Rep. David Dreier (R-CA) introduced HR 2568, an administration backed bill, in the House, on July 19, 2001. However, it did not pass in the House. Instead, HR 2581, sponsored by former Rep. Benjamin Gilman (R-NY), which is a much different export bill that is not supported by the administration, Rep. Dreier, and Sen. Enzi, passed the House International Relations Committee on August 1, 2001. The House then took no further action on any export control bill.
Rep. Dreier introduced HR 55 on January 7, 2003. It is essentially the Enzi proposal. However, Sen. Enzi has not yet reintroduced his bill in the 108th Congress. A member of Sen. Enzi's staff e-mailed TLJ on January 24 that Sen. Enzi is still working on a revised version of his bill for the 108th Congress, and remains "optimistic".
FOIA Request. The Wisconsin Project on Nuclear Arms Control (WPNAC) is a deceptive name. The group is based on K Street in Washington DC. Moreover, the FOIA request at issue in this case covers more than nuclear technology.
The WPNAC submitted a FOIA request to the BIS requesting "records of all license applications for dual-use commodities that the U.S. Department of Commerce approved, denied, suspended, or returned without action, for export to the People's Republic of China (including Hong Kong), India, Israel, Pakistan, and Russia, for the period beginning January 1, 1995 and extending to the present." (Parentheses in original.)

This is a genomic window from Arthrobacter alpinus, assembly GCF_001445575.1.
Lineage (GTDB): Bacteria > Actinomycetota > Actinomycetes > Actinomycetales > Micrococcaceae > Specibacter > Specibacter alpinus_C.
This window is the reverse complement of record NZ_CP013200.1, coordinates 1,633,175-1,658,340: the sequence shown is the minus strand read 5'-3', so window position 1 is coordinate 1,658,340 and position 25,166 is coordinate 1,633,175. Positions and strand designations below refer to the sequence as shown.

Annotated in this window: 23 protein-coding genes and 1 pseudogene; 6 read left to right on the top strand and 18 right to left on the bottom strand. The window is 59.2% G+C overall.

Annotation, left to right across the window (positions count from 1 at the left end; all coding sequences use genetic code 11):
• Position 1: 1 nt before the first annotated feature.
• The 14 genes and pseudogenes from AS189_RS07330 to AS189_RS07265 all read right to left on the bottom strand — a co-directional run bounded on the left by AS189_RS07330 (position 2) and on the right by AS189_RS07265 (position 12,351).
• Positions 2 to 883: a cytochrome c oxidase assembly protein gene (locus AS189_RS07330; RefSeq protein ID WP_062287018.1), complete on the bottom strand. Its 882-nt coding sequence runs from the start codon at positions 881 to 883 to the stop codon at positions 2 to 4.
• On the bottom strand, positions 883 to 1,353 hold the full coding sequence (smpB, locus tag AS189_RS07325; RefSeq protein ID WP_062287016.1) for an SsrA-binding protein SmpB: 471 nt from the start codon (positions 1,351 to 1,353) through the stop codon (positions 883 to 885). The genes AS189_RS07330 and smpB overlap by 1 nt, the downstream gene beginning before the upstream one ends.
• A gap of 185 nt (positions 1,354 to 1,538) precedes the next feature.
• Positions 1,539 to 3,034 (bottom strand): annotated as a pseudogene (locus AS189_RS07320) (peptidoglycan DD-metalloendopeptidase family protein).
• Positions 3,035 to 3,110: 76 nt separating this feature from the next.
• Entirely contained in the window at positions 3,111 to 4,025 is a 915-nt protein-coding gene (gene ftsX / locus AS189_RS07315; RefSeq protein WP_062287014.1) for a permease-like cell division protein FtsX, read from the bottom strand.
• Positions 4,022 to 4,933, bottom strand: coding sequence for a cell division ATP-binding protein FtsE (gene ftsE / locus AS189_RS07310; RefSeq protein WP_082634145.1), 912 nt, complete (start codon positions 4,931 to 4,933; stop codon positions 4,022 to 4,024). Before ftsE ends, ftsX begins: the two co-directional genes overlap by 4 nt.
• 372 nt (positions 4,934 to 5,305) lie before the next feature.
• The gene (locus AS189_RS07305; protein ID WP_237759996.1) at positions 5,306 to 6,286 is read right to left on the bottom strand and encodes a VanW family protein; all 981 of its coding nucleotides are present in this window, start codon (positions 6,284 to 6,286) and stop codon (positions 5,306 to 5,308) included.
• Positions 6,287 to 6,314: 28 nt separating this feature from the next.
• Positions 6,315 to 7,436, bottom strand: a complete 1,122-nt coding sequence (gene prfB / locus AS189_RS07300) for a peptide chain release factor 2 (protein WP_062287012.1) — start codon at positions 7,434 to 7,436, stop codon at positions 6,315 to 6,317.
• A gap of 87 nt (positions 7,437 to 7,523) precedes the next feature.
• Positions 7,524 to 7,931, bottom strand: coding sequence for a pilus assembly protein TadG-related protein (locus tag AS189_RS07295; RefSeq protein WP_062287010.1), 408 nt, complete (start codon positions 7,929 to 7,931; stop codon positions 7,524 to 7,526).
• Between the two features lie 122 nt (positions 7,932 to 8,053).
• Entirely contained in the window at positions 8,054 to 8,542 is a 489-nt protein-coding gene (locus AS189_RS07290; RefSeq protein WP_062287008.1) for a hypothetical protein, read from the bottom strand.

The BIS responded by providing certain aggregate reports, but asserted that more detailed information was exempt from disclosure under FOIA Exemption 3.
The WPNAC then filed a complaint is U.S. District Court (DC) against the DOC under the FOIA seeking an order compelling the DOC to produce records. The District Court ruled on summary judgment that the requested records are exempt under FOIA Exemption 3. The WPNAC then appealed.